January 22, 2012 9:43 PM

I can see the arguments against getting the degree, I would never left my current job to go to a top 10 for two years, it would have cost me 300K in forgone salary, stock, bonus and total benefits, plus you have to uproot yourself and pay large tuitions and end up in debt. No way I would have fallen for that scam.
My employer is graciously pre paying my tuition 100%, so I'll end up with a middle of the road State University AACSB MBA for free. The ROI made sense, I keep my job and I get a MBA without cost - other than a lot of time. Overall I have enjoyed the process, as I am mainly looking for improvement, not a bigger paycheck. If the worst thing have is a piece of paper that costs $30 and my only expense is $30, then I'm not gonna bitch about it being such an expensive piece of paper (which it really is at $30), could imagine $200,030!


January 24, 2012 1:56 AM

Oh Henry,
if you had even 1 clue to how important GM is to this country. you poor guy. you keep drinking the Con Kool-Aid, see how that works out. We already had 16 years of republicon policies that have led to disaster after disaster.


January 24, 2012 6:43 PM

I started out my college life but then chose rent over tuition. I worked, played around, and became a mom.

I am one who got my BS degree from a for-profit college and am plugging away towards my MBA with the same school.

Just like work, an education and degree is only what you make of it. Our muscles atrophy from lack of use. The same happens with education. If we fail to use our educational foundation (regardless if its from a top school or a no name school) we will forget the concepts and fall flat.

We put in a lot of money but time is where we truly benefit. We may not all have the immediate gratification of the "job of our dreams" but we still need to have our education when the opportunity comes our way.


January 26, 2012 3:36 AM

One aspect to consider is that in this economic climate with tighter budgets and headcount restrictions, having a top MBA helps to provide job security as it creates an aura of pedigree. Headcounts are shrinking and from what I've seen, those with such a degree are least likely to go first.

I agree with others that just earning the degree, even from a top school, does not guarantee a highly coveted position. The factors in your admissions essay to b-school are more relevant for your job search than the degree itself. The MBA is just the cherry on the top.


January 31, 2012 10:34 AM

@ Personal Worth:
I'm an MBA. Been one for five years. And I believe my degree has helped me become a far, far better business professional.
Frankly, without the MBA I wouldn't have gotten the job I held. Which was for a world-class services company with a management trainee program. Which led to another great job, with a world-class chemical company - where I learnt a lot about how my 'classroom training' translated into the real world. And that got me excellent bosses to model myself on. (Officially it's called mentorship.) Which, in turn, made me a better leader.
If I'd avoided the degree, I wouldn't have qualified for either job. Could I have worked for the same firm? Yes, but not in the same role. Thanks to the training I got during my MBA, I've ended up training people on how to do their work better. Including some outstanding engineers, who - if I didn't have an MBA - would be light years ahead of me in their contribution to the business. And I got thanked for it. Can't really top that in terms of job satisfaction.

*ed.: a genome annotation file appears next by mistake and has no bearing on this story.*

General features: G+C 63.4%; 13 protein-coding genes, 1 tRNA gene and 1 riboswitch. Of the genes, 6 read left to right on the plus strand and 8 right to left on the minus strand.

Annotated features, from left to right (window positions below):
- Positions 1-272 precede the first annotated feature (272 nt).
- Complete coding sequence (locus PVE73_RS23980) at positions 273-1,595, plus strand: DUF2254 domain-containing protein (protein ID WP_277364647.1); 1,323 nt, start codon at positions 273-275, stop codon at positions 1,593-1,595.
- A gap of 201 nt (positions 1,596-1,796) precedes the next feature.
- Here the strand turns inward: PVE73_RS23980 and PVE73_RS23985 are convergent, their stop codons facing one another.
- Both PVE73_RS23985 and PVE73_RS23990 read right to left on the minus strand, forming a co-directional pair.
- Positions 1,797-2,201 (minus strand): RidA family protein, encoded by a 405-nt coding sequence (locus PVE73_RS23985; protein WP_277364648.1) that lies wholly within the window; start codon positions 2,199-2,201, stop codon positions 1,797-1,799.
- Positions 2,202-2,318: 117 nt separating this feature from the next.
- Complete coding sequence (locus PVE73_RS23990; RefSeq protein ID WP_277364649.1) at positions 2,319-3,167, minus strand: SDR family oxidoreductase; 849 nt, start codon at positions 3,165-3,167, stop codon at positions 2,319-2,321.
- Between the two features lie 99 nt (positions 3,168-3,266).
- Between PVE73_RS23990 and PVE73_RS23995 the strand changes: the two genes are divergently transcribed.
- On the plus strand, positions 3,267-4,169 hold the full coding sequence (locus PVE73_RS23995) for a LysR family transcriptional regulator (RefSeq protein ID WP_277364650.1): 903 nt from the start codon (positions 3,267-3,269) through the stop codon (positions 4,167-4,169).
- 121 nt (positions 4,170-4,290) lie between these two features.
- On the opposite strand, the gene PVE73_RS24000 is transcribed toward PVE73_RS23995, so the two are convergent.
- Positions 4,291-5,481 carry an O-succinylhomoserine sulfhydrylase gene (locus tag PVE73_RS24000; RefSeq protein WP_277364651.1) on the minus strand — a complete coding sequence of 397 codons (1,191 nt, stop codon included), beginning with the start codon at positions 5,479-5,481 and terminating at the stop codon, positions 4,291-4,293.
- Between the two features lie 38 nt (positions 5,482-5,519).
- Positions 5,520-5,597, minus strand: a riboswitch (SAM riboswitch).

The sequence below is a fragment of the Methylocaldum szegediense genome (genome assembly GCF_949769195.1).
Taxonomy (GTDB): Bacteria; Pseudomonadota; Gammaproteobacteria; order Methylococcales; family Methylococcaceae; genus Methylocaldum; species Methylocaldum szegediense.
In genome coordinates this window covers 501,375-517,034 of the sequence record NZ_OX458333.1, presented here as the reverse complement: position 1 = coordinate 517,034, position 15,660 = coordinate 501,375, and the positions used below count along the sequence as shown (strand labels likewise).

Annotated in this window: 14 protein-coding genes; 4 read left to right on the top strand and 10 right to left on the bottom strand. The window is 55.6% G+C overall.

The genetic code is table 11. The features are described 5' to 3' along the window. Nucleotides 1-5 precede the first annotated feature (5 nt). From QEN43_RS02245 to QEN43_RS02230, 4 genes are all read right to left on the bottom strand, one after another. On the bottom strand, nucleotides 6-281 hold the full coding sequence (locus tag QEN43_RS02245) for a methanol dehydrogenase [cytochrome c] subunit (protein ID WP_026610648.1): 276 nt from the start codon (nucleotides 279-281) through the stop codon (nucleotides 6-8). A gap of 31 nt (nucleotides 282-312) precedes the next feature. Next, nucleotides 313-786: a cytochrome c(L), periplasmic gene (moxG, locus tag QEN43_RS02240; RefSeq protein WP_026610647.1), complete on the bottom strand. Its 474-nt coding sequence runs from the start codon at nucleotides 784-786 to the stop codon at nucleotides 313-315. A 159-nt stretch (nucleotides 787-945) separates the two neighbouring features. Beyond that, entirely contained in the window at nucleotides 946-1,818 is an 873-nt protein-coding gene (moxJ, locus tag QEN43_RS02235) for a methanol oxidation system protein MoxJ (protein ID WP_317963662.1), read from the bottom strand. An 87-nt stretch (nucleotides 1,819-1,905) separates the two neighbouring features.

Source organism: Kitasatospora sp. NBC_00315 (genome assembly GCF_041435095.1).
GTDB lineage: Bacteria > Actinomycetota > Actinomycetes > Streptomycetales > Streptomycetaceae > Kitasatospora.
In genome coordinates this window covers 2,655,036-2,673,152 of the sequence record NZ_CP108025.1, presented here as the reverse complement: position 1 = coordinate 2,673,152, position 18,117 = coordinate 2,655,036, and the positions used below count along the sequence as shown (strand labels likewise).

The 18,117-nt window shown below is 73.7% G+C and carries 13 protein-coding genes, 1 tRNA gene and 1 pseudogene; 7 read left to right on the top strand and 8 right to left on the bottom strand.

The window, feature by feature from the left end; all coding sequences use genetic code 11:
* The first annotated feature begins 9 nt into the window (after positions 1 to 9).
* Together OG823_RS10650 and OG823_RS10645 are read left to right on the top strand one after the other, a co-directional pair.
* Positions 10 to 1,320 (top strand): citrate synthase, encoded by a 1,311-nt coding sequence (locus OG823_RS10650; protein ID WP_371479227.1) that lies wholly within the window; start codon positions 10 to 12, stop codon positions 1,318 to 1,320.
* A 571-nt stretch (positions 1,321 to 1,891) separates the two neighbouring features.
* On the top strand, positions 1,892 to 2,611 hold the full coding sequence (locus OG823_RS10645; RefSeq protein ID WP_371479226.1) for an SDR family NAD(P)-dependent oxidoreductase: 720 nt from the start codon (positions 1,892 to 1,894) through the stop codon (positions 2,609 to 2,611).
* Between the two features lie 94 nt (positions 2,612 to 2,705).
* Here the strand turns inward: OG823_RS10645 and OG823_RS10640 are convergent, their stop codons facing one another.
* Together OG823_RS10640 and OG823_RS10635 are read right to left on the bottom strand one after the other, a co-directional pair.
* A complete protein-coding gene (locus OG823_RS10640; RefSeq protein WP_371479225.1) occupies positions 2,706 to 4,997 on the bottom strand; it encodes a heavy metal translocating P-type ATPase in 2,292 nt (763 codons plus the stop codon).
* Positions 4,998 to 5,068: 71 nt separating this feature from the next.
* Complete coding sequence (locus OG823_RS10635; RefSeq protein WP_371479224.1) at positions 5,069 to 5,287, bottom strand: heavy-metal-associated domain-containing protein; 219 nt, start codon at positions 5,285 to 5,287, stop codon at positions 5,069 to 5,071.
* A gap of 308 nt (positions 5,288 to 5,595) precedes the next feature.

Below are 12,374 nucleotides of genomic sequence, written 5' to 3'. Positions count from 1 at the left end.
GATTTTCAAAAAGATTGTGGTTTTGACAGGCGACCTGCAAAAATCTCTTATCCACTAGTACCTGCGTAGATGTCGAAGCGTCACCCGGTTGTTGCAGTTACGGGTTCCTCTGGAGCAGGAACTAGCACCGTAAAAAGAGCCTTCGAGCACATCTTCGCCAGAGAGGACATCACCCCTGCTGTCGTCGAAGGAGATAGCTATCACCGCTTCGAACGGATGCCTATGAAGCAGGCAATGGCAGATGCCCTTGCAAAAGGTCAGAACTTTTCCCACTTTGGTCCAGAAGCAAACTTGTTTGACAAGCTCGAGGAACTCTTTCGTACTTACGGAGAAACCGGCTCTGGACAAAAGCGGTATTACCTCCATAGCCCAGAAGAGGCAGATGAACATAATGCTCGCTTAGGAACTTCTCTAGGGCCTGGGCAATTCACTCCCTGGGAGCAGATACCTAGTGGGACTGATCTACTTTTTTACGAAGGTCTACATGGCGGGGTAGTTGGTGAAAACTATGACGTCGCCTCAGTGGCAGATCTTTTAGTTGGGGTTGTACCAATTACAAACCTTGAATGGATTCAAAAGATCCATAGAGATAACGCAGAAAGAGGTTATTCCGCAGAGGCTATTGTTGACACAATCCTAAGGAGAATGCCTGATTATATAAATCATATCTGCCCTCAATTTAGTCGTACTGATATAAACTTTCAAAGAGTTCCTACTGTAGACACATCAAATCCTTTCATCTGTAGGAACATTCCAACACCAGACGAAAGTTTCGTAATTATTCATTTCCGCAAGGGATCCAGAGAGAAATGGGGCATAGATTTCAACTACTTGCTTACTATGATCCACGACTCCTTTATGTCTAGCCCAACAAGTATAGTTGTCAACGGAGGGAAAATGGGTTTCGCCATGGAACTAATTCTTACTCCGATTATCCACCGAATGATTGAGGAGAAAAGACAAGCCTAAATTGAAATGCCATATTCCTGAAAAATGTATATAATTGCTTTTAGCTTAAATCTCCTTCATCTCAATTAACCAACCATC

So yes - I believe the MBA was a worthwhile investment. I don't work in the finance industry or the consulting industry - never have - but for a hard-core 'engineering' firm where less than 2% of the people have MBAs - and this 2% includes the whole HR department.
The MBA, in my view, is what you make of it. Yes, the course helped me get my job, but it also helped me know what job I WANTED to get. I cannot stress the last part enough.
I'm from a Top 5 school in my country (not the US) and I benefited. Probably the US follows the same rules.
On another note, I was pretty impressed by the 86% employment rate. The comparison is not with the employment rate across the country, because this includes the number of people who've been in a job a long time. The appropriate comparison is with people just entering the workforce - which, in this economic climate, means a high unemployment rate.


February 1, 2012 7:02 PM

Question.... What if you are already in management or senior management... Is it worth it to then pursue an MBA to get the piece of paper for your next opportunity? Or will the assumption/understanding be that you've had first-hand experience so no MBA is needed?

Mike C

February 25, 2012 8:48 PM

Brian C.

Interesting comment about the value of a CS degree. You should know that while you and your buddies are trying to reverse-engineer MD5 for one of your course assignments, liberal arts majors are coding for Google, MS, Apple etc. Companies that identify talent, not degrees. A degree at times is a check the box, most positions you will apply for (the one's worth getting) will request a portfolio of work, I know because I hire people like you.

My experience is that individuals with attitudes like yours don't make it very long; humility, hard work, and consistent results are what make real professionals.

So as you fumble through your first job, there's a 90% chance the guy who is gonna be there to help you out may never have gone to college or studied something completely different than CS. No level of education trumps passion, most in your field are self-taught and chances are they will be the ones who you will rely on to get what really matters: experience.

So, careful what you say Brian, you never know who can torpedo your career before it ever get's started.

(P.S. the 90% probability wasn't pulled out of thin air, it's based on census data, I do extensive research on the educational and professional background of the employees at the firms I work for. Just something us "dumb business types" do to understand our workforce so we can identify the most effective talent pools for long-term growth.)

My question to you is: What is the value of your degree Brian?

- M